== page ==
You can easily differentiate between great players and good players. When you see the entire world celebrating the victory of a player you immediately realise that the person is a great player. This was the case with Usain Bolt, this is the case with Lionel Messi and this is the case with Roger Federer.
As the Swiss legend hit a backhand cross that dropped on the line to seal his 20th Grand Slam title, joy erupted on everyone’s face. One can feel sorry for Marin Cilic, the runner-up, but then Roger Federer is a magician, a genius and a legend. At an age where people retire from sports, the 96 ATP titles winner has won three of the last 4 Grand Slams he has participated since returning from a long injury break in January. The title in Melbourne Park was his 6th at the venue and third since turning 35.
By now everyone knows that he has won the most number of Grand Slams titles by a man, but there are plenty of things that people want to know about the legend. So here we bring the 10 unknown facts about the Swiss Maestro.
Roger Federer is a symbol of consistency. If there is a tennis player who is consistent, it is this man from Switzerland. He reached the semi-finals of 23 Grand Slam tournaments in a row, more than twice the number achieved by the next man on the list, Ivan Lendl.
When he pulled out of the 2016 French Open due to a back injury, it brought to an end his incredible record of playing in 65 consecutive Grand Slam tournaments, a streak that lasted 16 years from the time he played his first Grand Slam in 2000.
Obviously the list had to start with it. He has won so much that you cannot ignore this section. Federer has won 20 Grand Slam singles titles and held the world No. 1 spot in the ATP rankings for 302 weeks, including 237 consecutive weeks, all of which are records for male players. After turning professional in 1998, he was continuously ranked in the top ten from October 2002 to November 2016. He has also won 96 ATP titles.
In his long career spanning over two decades, Roger Federer has never retired from a match. It means he finishes all the business he takes up. When his semifinal opponent Hyeon Chung retired, Federer said that he would have loved to earn the win rather thin advancing in this manner.
- SACHIN TENDULKAR
Like so many people in this world, he is also a great fan of Sachin Tendulkar. At the same time, the batting master is also a great fan of the Swiss legend and is constantly seen cheering for his favourite tennis player, including in Sunday’s final.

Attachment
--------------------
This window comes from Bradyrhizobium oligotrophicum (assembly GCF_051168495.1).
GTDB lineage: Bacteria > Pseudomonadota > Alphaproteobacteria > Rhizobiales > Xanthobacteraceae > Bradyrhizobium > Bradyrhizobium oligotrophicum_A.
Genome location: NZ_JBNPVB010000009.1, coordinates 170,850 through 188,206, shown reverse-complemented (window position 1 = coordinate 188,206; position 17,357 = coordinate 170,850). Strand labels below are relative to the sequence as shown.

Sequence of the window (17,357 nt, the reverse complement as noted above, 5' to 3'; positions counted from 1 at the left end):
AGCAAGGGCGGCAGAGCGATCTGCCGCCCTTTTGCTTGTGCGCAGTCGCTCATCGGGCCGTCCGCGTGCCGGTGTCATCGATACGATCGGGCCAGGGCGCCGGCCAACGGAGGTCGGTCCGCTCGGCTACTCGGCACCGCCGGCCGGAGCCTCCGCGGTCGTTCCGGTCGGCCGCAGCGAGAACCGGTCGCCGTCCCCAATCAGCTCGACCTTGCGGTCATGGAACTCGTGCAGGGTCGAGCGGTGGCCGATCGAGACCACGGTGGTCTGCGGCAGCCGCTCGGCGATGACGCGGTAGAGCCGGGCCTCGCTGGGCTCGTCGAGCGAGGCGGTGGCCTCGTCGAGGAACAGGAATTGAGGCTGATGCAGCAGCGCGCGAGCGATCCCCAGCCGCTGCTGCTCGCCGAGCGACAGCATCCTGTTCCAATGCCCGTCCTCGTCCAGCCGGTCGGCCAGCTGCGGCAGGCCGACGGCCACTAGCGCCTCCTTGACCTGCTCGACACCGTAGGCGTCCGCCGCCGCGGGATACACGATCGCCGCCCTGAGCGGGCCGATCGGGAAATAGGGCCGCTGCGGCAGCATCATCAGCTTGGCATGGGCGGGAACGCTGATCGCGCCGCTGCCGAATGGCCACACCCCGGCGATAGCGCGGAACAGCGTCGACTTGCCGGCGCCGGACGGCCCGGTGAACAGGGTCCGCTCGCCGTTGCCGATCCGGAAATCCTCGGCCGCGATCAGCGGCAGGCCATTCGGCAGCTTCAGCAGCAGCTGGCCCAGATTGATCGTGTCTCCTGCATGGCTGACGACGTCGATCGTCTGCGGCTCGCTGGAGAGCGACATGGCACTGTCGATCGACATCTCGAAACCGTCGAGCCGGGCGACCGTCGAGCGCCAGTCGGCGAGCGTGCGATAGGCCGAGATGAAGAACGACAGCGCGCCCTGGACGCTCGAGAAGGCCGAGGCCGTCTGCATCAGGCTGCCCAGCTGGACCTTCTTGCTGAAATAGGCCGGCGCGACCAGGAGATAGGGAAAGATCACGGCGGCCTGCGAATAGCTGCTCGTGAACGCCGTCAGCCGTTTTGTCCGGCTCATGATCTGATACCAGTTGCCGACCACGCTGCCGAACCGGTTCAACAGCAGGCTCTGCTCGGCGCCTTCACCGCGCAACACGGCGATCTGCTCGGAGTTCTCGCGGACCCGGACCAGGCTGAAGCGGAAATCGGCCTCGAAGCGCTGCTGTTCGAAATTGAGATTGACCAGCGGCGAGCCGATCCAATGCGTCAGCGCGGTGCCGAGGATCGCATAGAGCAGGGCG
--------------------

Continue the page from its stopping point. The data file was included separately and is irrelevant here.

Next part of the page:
- HE WAS NOT AS GENTLE AS HE IS NOW
Though his approach now on the court is considered to be an example for other professionals and youngsters to follow, he was, surprisingly, an angry player as a teenager growing up, and had trouble controlling emotions on the court. It has been said that he was not averse to whining at bad calls, slamming balls in anger, arguing with his father and on the odd occasion, sending his racquet flying across the court.
However, the shocking death of his mentor and coach, Paul Carter, who had taught him to control his temper and be polite and gracious, was the turning point in Federer’s career as he changed his approach.
- POSTAL SERVICE
Switzerland’s postal service found a novel way to honour the country’s biggest sporting star in 2007 when they released a one franc stamp – the most common one used in France, showing a picture of him winning the Wimbledon title.
Along with a plethora of awards in his own country, one of the greatest tennis players of all time, he won the coveted Laureus World Sportsman of the Year award for four consecutive years.
He was four times named the BBC Overseas Sports Personality of the Year. In 2017, ESPN ranked him fourth in its most famous athletes list, first among tennis players.
Those who don’t need this will surely enjoy this fact. He is married to Mirka Federer, whom he met in 2000 while both of them were competing for Switzerland in Sydney Olympics. They married and have two sets of twins—a set of girls whom Mirka gave birth in 2009 before the couple were graced with a set of boys in 2014.
This means his children can play men’s and women’s singles, men’s and women’s doubles and mixed doubles. Jokes apart!
- SOCIAL WORKER
Federer is a great philanthropist. He established the Roger Federer Foundation in 2003 to help disadvantaged children and to promote their access to education and sports. He also promotes number of other social awareness programmes and is constantly seen participating in charity matches.
- MISSING LINK
The last one had to be about the only missing link in his CV. The winner of most Grand Slams has yet to win an individual gold medal in Olympics. Though he had won gold in men’s doubles category in Beijing in 2008, he had to be content with silver in singles category in 2012 in London.